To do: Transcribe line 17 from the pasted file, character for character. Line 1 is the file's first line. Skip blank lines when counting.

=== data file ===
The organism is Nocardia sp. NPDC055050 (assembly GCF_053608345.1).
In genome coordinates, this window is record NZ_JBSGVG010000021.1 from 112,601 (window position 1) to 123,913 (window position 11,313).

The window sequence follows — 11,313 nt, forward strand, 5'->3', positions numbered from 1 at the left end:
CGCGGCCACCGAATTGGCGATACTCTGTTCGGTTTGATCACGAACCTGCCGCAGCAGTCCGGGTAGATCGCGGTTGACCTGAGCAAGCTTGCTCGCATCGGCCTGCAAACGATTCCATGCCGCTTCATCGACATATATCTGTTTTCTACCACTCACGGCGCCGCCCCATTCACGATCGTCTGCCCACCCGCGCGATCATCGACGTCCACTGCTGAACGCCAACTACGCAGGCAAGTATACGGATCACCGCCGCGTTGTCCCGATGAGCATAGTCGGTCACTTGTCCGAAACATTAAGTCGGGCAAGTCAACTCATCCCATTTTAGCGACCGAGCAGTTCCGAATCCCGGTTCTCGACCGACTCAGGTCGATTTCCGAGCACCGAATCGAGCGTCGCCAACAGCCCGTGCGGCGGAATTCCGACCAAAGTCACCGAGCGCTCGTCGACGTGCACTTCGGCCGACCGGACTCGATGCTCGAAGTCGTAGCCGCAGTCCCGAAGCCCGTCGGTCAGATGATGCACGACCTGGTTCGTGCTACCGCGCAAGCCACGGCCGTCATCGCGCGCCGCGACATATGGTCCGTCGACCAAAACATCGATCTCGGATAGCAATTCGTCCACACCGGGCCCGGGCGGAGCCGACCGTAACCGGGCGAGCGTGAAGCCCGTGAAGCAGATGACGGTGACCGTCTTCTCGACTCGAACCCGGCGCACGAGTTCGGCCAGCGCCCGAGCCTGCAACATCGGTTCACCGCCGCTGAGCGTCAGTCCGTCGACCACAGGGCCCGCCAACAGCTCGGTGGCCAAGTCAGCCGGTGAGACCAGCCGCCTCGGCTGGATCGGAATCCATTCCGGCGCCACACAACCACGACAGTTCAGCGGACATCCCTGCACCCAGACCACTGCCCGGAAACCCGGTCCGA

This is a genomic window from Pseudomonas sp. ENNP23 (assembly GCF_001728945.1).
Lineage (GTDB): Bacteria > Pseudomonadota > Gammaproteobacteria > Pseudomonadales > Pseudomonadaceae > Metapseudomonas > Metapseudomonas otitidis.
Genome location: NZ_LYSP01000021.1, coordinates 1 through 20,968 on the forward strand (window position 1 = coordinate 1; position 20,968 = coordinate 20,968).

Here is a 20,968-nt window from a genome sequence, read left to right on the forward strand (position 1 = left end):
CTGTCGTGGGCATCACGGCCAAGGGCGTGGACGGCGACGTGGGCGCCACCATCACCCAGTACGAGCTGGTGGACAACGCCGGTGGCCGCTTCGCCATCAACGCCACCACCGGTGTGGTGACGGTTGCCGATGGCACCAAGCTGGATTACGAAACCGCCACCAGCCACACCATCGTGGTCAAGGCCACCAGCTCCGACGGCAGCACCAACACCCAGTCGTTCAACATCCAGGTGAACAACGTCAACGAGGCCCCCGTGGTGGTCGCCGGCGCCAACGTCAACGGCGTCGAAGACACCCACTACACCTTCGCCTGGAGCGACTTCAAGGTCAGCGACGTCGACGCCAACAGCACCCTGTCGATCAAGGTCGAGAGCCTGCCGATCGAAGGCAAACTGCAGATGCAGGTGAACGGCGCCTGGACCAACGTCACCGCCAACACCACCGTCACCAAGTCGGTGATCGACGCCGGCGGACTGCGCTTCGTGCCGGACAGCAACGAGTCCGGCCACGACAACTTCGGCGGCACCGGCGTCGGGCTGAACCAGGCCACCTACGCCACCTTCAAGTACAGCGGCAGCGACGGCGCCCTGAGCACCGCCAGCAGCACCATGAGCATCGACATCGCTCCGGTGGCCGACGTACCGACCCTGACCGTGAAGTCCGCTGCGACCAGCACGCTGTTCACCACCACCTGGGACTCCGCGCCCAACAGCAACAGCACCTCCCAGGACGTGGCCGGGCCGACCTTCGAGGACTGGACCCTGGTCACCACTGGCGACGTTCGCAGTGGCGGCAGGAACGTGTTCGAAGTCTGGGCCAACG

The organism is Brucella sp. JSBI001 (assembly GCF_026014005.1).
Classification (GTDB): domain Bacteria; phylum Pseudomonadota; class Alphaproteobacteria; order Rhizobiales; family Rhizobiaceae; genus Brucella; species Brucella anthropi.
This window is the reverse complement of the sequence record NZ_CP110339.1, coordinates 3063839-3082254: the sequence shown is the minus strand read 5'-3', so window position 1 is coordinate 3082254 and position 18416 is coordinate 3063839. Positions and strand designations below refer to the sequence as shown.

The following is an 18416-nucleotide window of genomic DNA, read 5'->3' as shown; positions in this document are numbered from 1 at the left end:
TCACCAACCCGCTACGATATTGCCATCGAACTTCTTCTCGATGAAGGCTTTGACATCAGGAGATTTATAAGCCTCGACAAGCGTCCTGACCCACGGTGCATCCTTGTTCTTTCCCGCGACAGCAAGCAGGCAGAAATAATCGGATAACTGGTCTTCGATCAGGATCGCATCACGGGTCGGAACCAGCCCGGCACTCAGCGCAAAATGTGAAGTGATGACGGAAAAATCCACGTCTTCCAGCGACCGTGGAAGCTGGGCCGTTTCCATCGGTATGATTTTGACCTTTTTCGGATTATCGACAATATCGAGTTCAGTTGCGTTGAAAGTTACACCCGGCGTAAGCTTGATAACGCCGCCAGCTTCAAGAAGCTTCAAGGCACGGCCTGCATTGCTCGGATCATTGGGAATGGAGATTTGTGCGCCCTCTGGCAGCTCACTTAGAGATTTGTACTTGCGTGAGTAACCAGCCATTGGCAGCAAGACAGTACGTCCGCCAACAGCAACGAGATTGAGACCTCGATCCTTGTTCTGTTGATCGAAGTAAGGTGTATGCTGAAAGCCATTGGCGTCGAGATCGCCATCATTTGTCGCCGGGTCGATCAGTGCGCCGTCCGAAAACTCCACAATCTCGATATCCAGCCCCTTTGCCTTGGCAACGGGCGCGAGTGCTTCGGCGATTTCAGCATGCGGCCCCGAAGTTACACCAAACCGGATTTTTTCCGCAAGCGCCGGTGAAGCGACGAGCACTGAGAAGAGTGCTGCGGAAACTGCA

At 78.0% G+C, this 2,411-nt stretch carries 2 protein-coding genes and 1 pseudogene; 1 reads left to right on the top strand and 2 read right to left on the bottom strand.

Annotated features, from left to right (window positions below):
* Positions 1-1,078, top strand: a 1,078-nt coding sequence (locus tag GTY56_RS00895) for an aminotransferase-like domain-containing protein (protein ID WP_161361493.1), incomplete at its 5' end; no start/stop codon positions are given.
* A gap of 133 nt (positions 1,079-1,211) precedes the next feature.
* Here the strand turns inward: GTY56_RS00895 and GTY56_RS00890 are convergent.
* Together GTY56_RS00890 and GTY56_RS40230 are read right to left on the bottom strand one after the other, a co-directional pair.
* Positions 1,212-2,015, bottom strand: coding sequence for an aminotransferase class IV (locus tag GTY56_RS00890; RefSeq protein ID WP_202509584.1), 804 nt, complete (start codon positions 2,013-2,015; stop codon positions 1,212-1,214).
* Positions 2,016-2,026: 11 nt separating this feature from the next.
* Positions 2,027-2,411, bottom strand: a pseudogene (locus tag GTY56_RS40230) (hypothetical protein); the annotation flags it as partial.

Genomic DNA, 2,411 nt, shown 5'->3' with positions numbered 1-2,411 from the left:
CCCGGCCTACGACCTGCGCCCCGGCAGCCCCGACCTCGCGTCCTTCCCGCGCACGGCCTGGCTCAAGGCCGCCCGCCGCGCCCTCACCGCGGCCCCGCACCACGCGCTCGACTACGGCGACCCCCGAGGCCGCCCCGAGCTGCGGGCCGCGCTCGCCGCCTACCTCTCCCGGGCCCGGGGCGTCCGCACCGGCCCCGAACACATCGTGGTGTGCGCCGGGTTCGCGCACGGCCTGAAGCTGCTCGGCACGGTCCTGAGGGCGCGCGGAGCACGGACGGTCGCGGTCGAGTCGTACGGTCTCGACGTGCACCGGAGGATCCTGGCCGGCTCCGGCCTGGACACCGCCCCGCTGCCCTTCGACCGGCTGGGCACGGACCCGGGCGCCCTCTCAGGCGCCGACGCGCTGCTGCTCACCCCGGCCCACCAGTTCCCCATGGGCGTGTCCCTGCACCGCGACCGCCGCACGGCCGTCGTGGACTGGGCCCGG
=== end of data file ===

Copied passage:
* Positions 1-1,078, top strand: a 1,078-nt coding sequence (locus tag GTY56_RS00895) for an aminotransferase-like domain-containing protein (protein ID WP_161361493.1), incomplete at its 5' end; no start/stop codon positions are given.